...an arrangement in which (A) a person who is in a position to refer business incident to or a part of a real estate settlement service involving a federally related mortgage loan, or an associate of such person, has either an affiliate relationship with or a direct or beneficial ownership interest of more than 1 percent in a provider of settlement services; and (B) either of such persons directly or indirectly refers such business to that provider or affirmatively influences the selection of that provider.

There's no question that affiliated businesses can be legal if they meet the requirements of the statute.  But to even be an affiliated business arrangement in the first place, the affiliated business must be "a provider of settlement services".  In the arrangement at issue here, there seems to be a strong argument that Welles Bowen Title was not actually providing the settlement services in a meaningful way.  Chicago Title was providing the settlement services in all material respects, performing all the substantive work and providing the facilities where the work was performed. 

This is not my original legal argument.  Courts that have previously examined allegations of sham affiliated business arrangements have found that HUD's policy statement was clarifying what constitutes a legitimate provider of settlement services.  (In fact, one such case was cited in the lower court's decision in Carter v. Welles Bowen, but for other reasons.)  This kind of reasonable interpretation of a statute is precisely the kind of "filling in the gaps" that government agencies typically are and should be allowed to do.  But in its decision last week, the appeals court did not even acknowledge the argument that the "additional requirement" they disallowed was actually just a requirement that the statutory definition be met.

But the appeals court ruling is what it is, and the decision is binding on the federal district courts in the 6th Circuit-- Kentucky, Michigan, Ohio, and Tennessee.  At least in these states, if you are a referrer of title business, you can apparently now set up your affiliated business arrangement without any capital contribution at all.  The office and employees for the venture can all be provided by your title company partner.  There doesn't have to be any pretense that the venture is handling any business other than the business you refer to it.  In short, it doesn't even have to pretend to look like a real, stand-alone business. 

This is a decision that cries out for a fresh look from the Supreme Court.


1802 words | 9490 views | 3 comments | log in or register to post a comment

I'm sort of lost here, Slade.  I think it's because I've never been involved in the actual title company end of the business (well, ok, I was a prelim typist in 1972 for a California company.  Probably doesn't count.).   Why would Chicago Title and/or Fidelity do this?  Why do you need an intermediary?  What's the advantage to Chicago Title?  Since it is ultimately the underwriters who are responsible if something goes wrong, why even bother with a false title company?  I think I'm missing something....  I'd like to understand this a bit better, so I'm hoping you can dumb it down for me, me being totally out of that part of the title industry. -- Alix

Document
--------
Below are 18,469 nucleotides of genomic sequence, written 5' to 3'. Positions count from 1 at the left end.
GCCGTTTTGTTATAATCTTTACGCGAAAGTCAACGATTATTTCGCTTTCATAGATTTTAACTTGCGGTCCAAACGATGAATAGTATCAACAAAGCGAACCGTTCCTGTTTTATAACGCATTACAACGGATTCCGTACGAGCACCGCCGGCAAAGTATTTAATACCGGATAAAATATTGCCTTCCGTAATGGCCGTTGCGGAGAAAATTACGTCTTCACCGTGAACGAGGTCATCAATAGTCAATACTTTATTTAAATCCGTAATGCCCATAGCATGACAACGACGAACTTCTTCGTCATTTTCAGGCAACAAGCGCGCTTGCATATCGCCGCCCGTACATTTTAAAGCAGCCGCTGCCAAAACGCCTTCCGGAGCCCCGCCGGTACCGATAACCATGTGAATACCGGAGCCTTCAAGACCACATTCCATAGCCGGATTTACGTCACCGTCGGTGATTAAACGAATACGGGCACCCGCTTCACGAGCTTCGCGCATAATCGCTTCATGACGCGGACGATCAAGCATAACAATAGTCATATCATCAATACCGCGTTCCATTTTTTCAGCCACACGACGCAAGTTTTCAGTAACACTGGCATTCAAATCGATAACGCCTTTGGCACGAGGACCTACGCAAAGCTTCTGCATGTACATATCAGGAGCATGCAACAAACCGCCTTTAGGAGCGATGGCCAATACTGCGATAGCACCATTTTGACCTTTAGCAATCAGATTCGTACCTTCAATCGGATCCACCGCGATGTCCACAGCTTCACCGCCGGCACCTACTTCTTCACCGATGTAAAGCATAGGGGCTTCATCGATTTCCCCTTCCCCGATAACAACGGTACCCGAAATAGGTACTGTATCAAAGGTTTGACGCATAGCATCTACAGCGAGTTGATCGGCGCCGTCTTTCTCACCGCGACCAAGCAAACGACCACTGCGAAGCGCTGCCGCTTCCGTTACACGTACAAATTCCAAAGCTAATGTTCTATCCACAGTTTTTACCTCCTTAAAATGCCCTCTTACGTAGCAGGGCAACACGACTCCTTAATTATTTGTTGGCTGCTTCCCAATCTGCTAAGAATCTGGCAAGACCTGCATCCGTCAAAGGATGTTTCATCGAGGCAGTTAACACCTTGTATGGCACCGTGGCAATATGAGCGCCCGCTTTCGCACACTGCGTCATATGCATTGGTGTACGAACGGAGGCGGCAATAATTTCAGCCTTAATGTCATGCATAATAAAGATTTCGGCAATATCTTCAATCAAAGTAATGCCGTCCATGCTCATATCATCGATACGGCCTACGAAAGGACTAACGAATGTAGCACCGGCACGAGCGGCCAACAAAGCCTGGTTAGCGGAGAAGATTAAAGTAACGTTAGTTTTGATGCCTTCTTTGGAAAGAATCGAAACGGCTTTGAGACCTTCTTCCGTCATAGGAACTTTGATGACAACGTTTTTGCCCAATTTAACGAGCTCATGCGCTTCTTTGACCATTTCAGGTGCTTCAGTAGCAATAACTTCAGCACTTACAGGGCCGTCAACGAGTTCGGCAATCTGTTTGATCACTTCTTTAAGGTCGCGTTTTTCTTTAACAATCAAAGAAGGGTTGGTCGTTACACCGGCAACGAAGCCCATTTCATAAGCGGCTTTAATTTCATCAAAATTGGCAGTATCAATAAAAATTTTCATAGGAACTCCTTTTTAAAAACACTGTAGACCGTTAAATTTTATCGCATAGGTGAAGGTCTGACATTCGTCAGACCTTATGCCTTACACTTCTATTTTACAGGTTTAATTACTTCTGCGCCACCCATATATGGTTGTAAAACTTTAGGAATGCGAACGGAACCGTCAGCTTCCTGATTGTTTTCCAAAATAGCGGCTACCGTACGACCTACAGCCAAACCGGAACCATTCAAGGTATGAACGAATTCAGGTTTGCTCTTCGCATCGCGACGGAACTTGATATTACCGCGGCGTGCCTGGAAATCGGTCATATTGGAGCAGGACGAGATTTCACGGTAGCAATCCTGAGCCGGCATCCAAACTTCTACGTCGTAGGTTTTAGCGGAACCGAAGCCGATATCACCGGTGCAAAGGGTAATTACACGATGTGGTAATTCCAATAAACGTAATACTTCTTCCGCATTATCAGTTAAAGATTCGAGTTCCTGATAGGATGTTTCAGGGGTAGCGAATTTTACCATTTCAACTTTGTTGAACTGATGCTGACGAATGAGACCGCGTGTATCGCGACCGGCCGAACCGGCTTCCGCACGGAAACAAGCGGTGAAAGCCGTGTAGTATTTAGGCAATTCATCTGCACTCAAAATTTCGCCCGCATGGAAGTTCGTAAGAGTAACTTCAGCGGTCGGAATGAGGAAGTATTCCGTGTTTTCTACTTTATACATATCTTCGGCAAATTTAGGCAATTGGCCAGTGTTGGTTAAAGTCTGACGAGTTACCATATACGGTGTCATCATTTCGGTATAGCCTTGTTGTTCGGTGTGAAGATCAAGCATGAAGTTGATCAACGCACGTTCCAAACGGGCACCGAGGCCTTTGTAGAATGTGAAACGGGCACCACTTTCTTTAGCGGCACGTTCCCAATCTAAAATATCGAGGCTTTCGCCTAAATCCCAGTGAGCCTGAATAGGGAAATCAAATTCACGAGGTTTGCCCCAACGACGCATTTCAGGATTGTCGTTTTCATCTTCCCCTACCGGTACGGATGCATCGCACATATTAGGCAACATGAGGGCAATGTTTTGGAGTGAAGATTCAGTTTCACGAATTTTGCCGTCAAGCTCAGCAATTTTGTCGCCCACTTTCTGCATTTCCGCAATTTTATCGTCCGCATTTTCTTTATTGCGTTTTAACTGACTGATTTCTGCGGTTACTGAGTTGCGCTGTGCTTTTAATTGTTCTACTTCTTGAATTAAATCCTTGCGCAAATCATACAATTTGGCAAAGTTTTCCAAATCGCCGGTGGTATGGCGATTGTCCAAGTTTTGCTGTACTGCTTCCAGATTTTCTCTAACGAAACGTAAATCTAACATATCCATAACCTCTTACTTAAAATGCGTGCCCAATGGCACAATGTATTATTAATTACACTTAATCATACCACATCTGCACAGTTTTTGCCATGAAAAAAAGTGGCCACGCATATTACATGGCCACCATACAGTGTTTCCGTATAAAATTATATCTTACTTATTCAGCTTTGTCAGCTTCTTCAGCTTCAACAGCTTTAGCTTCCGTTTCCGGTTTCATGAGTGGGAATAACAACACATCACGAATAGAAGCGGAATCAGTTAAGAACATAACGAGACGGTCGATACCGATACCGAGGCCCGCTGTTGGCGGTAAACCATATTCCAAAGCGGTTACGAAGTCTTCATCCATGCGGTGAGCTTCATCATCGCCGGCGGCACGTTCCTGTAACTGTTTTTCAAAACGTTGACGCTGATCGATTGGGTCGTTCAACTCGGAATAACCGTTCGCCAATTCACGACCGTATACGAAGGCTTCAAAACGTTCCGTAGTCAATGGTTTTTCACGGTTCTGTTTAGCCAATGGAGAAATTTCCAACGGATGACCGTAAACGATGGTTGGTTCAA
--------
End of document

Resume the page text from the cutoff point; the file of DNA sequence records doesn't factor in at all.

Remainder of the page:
by Alix Ott | 2013/12/23 | log in or register to post a reply


The "advantage" to the title company is that they get the referrals of business.  Title companies are pressured into these arrangements-- if they don't go along with these arrangements, there's an implied threat that the referrer will send their business elsewhere. 

The referrer can exert this pressure on title companies, because they have all the power in choosing the title insurer in real estate transactions.  The buyer gets a written disclosure that they are free to choose their own title company, but this is just one of dozens of documents pushed in front of them during the purchase process and most pay no attention to it.

I think that there's a good reason that you don't see the advantage for the title company: there probably isn't an advantage in most cases.  They may have to spend less on marketing when they "lock up" business through this kind of arrangement, but in return, they have to give up a chunk of their profits.  They still have to do all the work and take on all the liability that they would have to otherwise.


by Slade Smith | 2013/12/31 | log in or register to post a reply

I'm with you, Mr. Smith

"Welcome to the new age",  the one where 'anything goes'? Glad I already like Cole Porter.  I'm also aghast at this ruling. And I think you're right that it's due for higher review. Without research, I can't find fault in the reasoning, but since kick-backs are prohibited for good reason, surely this can't be the right decision.  It's a slap in the face to those who've earned and earn their business the honest and old-fashioned way. 

by john gault | 2015/03/31 | log in or register to post a reply
Slade Smith's Blog

I'm the web developer for Source of Title.  Due to this role, I have become an interested observer of the title insurance industry and the broader issues arising out of real estate and finance.   I have also blogged extensively about politics under the pseudonym "skymutt" at the partisan Democratic blog Daily Kos and the non-partisan community Swords Crossed